Kusama is known for her infinity rooms. The Garden does a great job of safely allowing visitors to see her signature dotted reflective pumpkins that seemingly surround you and go on forever.

Writer Cathie Arquilla dances with Kusama’s Dancing Pumpkin at NYBG

The entire Kusama spectacle is in a loving relationship with the plants, trees, sky, and earth that is the NYBG. This is not to say that the NYBG does not deliver at other times.

It absolutely does, but if you can get to Kusama, which ends October 31st, do! Your heart and head will spark joy!

250 Acres

Again, with or without Kusama, the NYBG should still be on your New York City bucket list.

It is the most comprehensive botanical garden in the world. Visitors enjoy music, dance, poetry, and lectures in this 250-acre verdant landscape.

A field trip to the NYBG is always a favorite for New York school-age kids. Any child or child at heart visiting will be delighted by garden topiaries and hands-on plant learning.

Little Italy in the Bronx

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Outdoor restaurant seating and specialty stores line Arthur Ave.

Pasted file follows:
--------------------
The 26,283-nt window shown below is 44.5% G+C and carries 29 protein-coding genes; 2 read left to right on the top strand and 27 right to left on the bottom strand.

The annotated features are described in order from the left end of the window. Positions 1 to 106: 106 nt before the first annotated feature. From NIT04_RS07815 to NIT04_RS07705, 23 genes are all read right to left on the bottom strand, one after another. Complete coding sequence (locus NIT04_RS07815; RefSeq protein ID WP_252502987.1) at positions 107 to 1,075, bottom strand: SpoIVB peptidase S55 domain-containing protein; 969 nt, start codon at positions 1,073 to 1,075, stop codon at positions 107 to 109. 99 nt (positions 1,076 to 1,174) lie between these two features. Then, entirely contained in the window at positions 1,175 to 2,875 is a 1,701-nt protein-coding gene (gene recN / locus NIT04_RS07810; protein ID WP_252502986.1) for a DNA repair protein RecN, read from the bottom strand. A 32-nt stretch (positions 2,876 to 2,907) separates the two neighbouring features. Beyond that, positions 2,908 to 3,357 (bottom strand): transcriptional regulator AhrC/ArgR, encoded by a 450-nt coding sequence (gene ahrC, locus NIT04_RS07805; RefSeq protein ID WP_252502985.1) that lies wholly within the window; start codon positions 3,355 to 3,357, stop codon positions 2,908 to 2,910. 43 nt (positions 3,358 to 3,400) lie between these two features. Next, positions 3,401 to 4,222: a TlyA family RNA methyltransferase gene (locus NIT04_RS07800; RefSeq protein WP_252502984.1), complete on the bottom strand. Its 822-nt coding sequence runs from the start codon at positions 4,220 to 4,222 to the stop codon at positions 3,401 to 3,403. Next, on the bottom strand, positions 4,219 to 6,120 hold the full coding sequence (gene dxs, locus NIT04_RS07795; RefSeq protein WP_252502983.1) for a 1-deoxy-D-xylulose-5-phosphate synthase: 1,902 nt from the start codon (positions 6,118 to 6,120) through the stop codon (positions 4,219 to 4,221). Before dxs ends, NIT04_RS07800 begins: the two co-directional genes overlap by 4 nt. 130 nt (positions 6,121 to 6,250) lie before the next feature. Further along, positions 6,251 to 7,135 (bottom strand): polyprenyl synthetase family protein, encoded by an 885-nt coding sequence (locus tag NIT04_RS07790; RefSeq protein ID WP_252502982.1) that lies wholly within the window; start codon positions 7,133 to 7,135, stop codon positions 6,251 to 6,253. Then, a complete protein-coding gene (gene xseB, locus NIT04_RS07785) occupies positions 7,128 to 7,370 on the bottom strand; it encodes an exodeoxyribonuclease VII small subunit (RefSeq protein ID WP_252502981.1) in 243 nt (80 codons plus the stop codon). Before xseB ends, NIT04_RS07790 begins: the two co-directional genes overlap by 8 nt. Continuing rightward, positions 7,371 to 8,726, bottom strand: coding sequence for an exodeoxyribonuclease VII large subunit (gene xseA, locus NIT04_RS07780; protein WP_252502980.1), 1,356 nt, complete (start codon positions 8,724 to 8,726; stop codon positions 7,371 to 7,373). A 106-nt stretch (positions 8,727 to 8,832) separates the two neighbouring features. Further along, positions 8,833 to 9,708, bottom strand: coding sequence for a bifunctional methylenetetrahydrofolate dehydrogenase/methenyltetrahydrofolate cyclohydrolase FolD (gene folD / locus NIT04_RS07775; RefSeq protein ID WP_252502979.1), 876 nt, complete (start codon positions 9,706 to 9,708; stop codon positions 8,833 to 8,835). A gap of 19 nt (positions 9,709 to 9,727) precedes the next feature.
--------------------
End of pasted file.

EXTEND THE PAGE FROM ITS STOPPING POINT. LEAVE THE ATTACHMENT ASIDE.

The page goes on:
Follow up NYBG with a visit to one of the most authentic Italian neighborhoods in the country, Arthur Avenue–a 6-minute drive, 18-minute walk, from the Garden.

Pelham is no stranger to first and second-generation Italians, so I got my “go-to” list from my neighbors, the Pintauros and Troianos.

However, what is considered the best in one family, may not be for another. And they will go to the mattresses to defend their Arthur Avenue opinions, including where to park!

The Arquilla Arthur Avenue Short List 

Here is my list of stores and restaurants both recommended and that I personally love. My last name is Arquilla, and my Grandma Rose from Abruzzi would approve.

Teitel Brothers is a mainstay of Arthur Ave. Sample tasters welcome!

Teitel Brothers: A floor-to-ceiling Italian gourmet product paradise! It has been in the exact location and family for over 100 years. Notice the inlaid Jewish star at the foot of the entrance. This was installed in the 1930s in solidarity with Jews suffering in Europe at the time.

It proudly labels the business as Jewish-owned. Both wholesale and retail, 95% of the products are imported from Italy. Try the Sardinian olive oil, and unparalleled parmigiana Romana, and everything else for that matter!

Casa Della Mozzarella: The name says it all.

Madonia Brothers Bakery: Don’t even try to choose between the olive bread and the prosciutto bread. Get both. The taralli, pepper and fennel crackers in the shape of little figure eights or circles are crunch-tastic.

Arthur Avenue Retail Market: This deserves a better name! Here, many vendors are under one skylight roof, and it feels like a neighborhood market in Testaccio, Rome.